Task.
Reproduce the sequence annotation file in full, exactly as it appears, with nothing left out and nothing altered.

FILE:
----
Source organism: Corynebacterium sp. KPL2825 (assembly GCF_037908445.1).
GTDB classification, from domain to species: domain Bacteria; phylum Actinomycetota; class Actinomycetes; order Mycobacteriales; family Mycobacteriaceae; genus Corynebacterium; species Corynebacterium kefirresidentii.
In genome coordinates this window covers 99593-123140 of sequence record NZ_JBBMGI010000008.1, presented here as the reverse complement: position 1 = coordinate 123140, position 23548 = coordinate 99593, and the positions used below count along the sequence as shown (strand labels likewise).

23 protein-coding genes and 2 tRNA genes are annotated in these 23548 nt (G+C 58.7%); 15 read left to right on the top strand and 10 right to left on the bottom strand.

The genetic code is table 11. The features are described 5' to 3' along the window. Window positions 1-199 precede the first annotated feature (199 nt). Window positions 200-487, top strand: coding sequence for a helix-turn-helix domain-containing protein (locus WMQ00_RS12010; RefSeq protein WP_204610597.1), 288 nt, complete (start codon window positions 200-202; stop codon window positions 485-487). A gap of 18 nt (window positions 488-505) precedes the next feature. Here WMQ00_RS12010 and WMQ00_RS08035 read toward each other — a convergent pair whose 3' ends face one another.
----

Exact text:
Source organism: Corynebacterium sp. KPL2825 (assembly GCF_037908445.1).
GTDB classification, from domain to species: domain Bacteria; phylum Actinomycetota; class Actinomycetes; order Mycobacteriales; family Mycobacteriaceae; genus Corynebacterium; species Corynebacterium kefirresidentii.
In genome coordinates this window covers 99593-123140 of sequence record NZ_JBBMGI010000008.1, presented here as the reverse complement: position 1 = coordinate 123140, position 23548 = coordinate 99593, and the positions used below count along the sequence as shown (strand labels likewise).

23 protein-coding genes and 2 tRNA genes are annotated in these 23548 nt (G+C 58.7%); 15 read left to right on the top strand and 10 right to left on the bottom strand.

The genetic code is table 11. The features are described 5' to 3' along the window. Window positions 1-199 precede the first annotated feature (199 nt). Window positions 200-487, top strand: coding sequence for a helix-turn-helix domain-containing protein (locus WMQ00_RS12010; RefSeq protein WP_204610597.1), 288 nt, complete (start codon window positions 200-202; stop codon window positions 485-487). A gap of 18 nt (window positions 488-505) precedes the next feature. Here WMQ00_RS12010 and WMQ00_RS08035 read toward each other — a convergent pair whose 3' ends face one another.